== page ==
There are some really attractive companies, with fantastically talented people, developing products that address global needs. This is particularly true in software, and specifically B2B. We have a competitive advantage, in terms of engineering and should exploit it. B2C is more tricky, as you have to understand consumers deeply – their culture, trends, attitudes etc. – in the large markets like Asia and the US. Outside of technology, I think the agri sector is a great opportunity for Bulgaria to produce high value-added products. Unfortunately, at the moment we are engaged in high-intensity farming and export mostly low margin, commodity products.
From the distance of the time, do you think the funds you’ve created fulfilled their mission and is there now the right mix of investment in the market?
I think the credit really goes to the fund managers themselves. They have done a great job in contributing and furthering the ecosystem in the whole region, not just Bulgaria. When we started structuring the various instruments between 2009 and 2011, we had no idea whether and how it would work out. We never deluded ourselves that 200+ companies will get funded, and they will all be superstars. But if we compare it to grant financing, where hundreds of millions of EU money has been directed in the past 10+ years, what the funds did is, I think, a clear success. Our strategy was to have funding products that address the full life-cycle stages of a company’s life – from start-up to a mature business. We still have work to do in this respect. Now the Fund of Funds is continuing this work. Today we have many early-stage funds, but we don’t have players in the next stage – for companies that are looking for €3-10m in investment. Hopefully, this will no longer be the case soon.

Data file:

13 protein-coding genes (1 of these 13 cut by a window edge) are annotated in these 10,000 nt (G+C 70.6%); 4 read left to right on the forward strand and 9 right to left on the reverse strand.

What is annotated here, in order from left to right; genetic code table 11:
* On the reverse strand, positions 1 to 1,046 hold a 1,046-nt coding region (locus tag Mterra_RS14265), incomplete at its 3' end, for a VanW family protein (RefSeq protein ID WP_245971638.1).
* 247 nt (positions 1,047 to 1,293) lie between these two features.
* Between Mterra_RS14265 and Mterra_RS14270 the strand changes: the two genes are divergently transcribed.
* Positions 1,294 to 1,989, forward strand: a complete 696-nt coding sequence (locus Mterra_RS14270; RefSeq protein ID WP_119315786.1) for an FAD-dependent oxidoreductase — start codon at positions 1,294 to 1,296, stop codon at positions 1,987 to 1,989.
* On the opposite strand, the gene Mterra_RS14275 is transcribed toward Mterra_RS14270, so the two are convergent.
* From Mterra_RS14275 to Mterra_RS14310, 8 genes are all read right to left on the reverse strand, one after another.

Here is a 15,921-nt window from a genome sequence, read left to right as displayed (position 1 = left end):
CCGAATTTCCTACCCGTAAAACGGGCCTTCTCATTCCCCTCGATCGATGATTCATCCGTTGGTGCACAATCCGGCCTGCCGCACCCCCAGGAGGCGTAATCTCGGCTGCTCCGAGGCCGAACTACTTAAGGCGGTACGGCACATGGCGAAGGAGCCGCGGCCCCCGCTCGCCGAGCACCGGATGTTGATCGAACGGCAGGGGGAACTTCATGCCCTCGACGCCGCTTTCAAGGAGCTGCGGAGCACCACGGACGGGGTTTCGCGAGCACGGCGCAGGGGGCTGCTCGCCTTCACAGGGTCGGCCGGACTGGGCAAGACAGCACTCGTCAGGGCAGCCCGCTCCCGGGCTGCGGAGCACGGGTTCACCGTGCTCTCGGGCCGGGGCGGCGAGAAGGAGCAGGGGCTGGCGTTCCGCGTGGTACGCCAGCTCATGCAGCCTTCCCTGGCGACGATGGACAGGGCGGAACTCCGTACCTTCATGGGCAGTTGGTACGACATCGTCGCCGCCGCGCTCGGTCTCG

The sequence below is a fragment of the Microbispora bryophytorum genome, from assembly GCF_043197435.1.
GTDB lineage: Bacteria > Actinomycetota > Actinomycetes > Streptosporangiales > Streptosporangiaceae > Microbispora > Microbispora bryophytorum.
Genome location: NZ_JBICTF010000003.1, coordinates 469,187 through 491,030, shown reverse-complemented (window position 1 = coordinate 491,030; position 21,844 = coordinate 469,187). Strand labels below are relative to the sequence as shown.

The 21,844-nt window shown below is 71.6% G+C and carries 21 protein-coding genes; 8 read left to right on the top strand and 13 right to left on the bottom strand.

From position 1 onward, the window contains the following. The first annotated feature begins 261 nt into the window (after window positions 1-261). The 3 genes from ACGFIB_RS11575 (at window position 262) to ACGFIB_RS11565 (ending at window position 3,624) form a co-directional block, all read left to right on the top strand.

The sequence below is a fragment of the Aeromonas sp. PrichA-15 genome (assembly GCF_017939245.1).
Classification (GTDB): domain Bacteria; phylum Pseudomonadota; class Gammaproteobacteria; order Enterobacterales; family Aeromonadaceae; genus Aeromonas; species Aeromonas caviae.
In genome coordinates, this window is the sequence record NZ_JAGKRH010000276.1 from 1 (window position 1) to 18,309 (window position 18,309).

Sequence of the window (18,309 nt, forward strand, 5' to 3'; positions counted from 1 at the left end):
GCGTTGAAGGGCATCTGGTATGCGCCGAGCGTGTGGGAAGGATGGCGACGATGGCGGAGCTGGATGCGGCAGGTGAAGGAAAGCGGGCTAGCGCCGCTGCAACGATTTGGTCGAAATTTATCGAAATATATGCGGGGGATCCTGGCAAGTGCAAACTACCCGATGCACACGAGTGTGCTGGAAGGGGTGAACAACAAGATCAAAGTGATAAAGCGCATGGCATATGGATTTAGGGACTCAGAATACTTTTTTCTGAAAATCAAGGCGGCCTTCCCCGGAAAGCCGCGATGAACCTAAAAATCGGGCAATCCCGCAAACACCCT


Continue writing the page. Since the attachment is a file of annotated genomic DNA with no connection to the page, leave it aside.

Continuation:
What’s your opinion on the development of the VC industry in Bulgaria in the past years?
In the past five years, we all made mistakes while learning to invest with our first funds. Yet, I see the VC industry maturing, we can see this by the way investors are selecting companies. The level of sophistication of both companies and funds has really evolved over the past few years. We see funds finding their profiles and niches. Specializing in sectors, geographies and deal sizes. For example, Launchub is working closely with a number of diaspora communities. Eleven started with a spray and pray approach, which was a legitimate hypothesis for a time, but is now shifting towards corporate venturing, which seems to make a lot of sense for them.
What are the challenges you see?
One of them is to make the work of private funds more visible and transparent. We report on funds with public money, but don’t really have an overview of the private only funds. What I see as a major step forward is the increasing private commitments and fundraisings in the local funds. This is a major validation of their work and track record.
How could we increase private participation in the local VC industry?
There are currently two things we are doing at BVCA in this respect. Firstly, engaging the Bulgarian diaspora in the US and Western Europe. Secondly, we encourage local institutional investors to take a closer look at the sector and begin making allocations to the funds that resonate with them. Private investors are already in the funds as LPs or part of angel networks. The obvious gap here is the lack of participation of domestic institutional investors. The first step to educate and eliminate any technical hurdles to investment. This is an absolute must.